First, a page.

As the air quality in Delhi drops to an all-time low thanks to smog and is being likened to smoking 50 cigarettes a day, the Indian Medical Association (IMA) has declared a public health emergency. Schools and colleges across Delhi/NCR have been asked to remain shut until Sunday, children are being asked to stay at home, and schools have suspended all outdoor sports activities.
The situation is grim.
Khyati Babani, a resident of Gurugram and mother to a 3-year-old, says, “My daughter has been unwell for more than a week now. During my visits to the doctor, I am told that her cough is because of the pollution.”
“My sinus allergy is at its peak as well. The climate and the environment are just not good for anyone.”
City covered in smog
Khyati, like many others residing in Delhi/NCR, is agitated about the situation and urges all of us to do our bit in ensuring that it does not worsen. While individuals can take steps such as planting more trees, using public transport, and not smoking in public, the need of the hour is for something far more significant, that will have a large-scale impact.
Watching a TED talk by Daan Roosegaarde, a 38-year-old Dutch innovator left me with the hope that things could get better. Daan uses technology and creative thinking to produce imaginative, earth-friendly designs.
His latest project could well be the answer that we are looking for to clean up our cities and make them breathable again.
Daan and his team of experts have created the world’s largest smog vacuum cleaner. Yes, you read that right! This vacuum cleaner is 7-meters (23 feet) tall and uses patented positive ionisation technology to produce smog-free air in public spaces, allowing people to breathe clean air. It is equipped with environment-friendly technology, cleans 30,000 m3 per hour and uses the same amount of electricity as water boiler (1170 watts).
Explaining how this smog vacuum cleaner works, Daan says, “Basically, it’s like when you have a plastic balloon, and you polish it with your hand, it becomes static, electrically charged, and it attracts your hair. Instead of hair, the tower attracts smog particles, which look like black dust,” as reported in the Huffington Post.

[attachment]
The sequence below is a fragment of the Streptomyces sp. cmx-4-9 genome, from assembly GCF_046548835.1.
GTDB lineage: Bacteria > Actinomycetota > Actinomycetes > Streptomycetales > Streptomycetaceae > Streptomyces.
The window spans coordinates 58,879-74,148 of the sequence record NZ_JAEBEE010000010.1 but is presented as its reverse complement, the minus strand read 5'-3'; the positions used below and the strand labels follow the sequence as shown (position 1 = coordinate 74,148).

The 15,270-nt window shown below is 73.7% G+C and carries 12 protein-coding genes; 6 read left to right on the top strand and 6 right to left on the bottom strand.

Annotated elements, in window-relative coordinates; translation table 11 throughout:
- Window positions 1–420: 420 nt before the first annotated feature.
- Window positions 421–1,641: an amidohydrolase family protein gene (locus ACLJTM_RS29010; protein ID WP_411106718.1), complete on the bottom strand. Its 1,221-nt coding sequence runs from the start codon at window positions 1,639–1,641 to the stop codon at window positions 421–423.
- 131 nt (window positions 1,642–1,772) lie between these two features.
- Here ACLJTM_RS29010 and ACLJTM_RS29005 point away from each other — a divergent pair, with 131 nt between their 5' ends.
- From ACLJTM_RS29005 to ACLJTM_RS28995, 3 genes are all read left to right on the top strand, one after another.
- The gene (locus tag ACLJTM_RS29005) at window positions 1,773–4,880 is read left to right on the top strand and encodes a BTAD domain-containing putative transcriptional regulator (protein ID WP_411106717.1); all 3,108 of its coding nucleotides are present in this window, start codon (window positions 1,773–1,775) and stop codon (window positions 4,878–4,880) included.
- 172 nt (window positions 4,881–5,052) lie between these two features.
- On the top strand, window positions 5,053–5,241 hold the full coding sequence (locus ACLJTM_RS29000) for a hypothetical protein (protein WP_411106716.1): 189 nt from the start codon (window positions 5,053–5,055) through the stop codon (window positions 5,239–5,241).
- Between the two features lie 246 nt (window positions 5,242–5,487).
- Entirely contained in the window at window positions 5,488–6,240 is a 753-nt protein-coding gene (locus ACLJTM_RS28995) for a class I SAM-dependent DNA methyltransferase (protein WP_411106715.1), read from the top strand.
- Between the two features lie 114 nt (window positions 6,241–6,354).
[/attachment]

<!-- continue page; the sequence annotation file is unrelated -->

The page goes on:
Applying the same theory to bicycles, Daan has worked on his next innovation — a smog-free bicycle. The bicycle will feature a front-facing module that inhales polluted air, cleans it, and the releases clean air around the cyclist.
Daan believes that this will address two issues that developing countries like China and India face — pollution and congestion.
The Dutch innovator
Daan is the first to admit that a tower or cycles will not solve the pollution problem of a whole city. Speaking to The Hindu he says, “True solutions need to target the causes, like India declaring that it is looking at an electric car fleet by 2030, but such initiatives take a long time to implement. I feel bottom-up projects are powerful, as they trigger people to participate, to work together to improve life,” he says, adding, “For most millennials, true luxury is not about a Louis Vuitton bag or an expensive watch, but clean air, water and energy. I want to be part of that movement; I want to speed up that movement.”
Given the current situation of helplessness, one feels being a resident of Delhi/NCR, any and all steps that help towards reducing the pollution level are welcome.
Source: Better India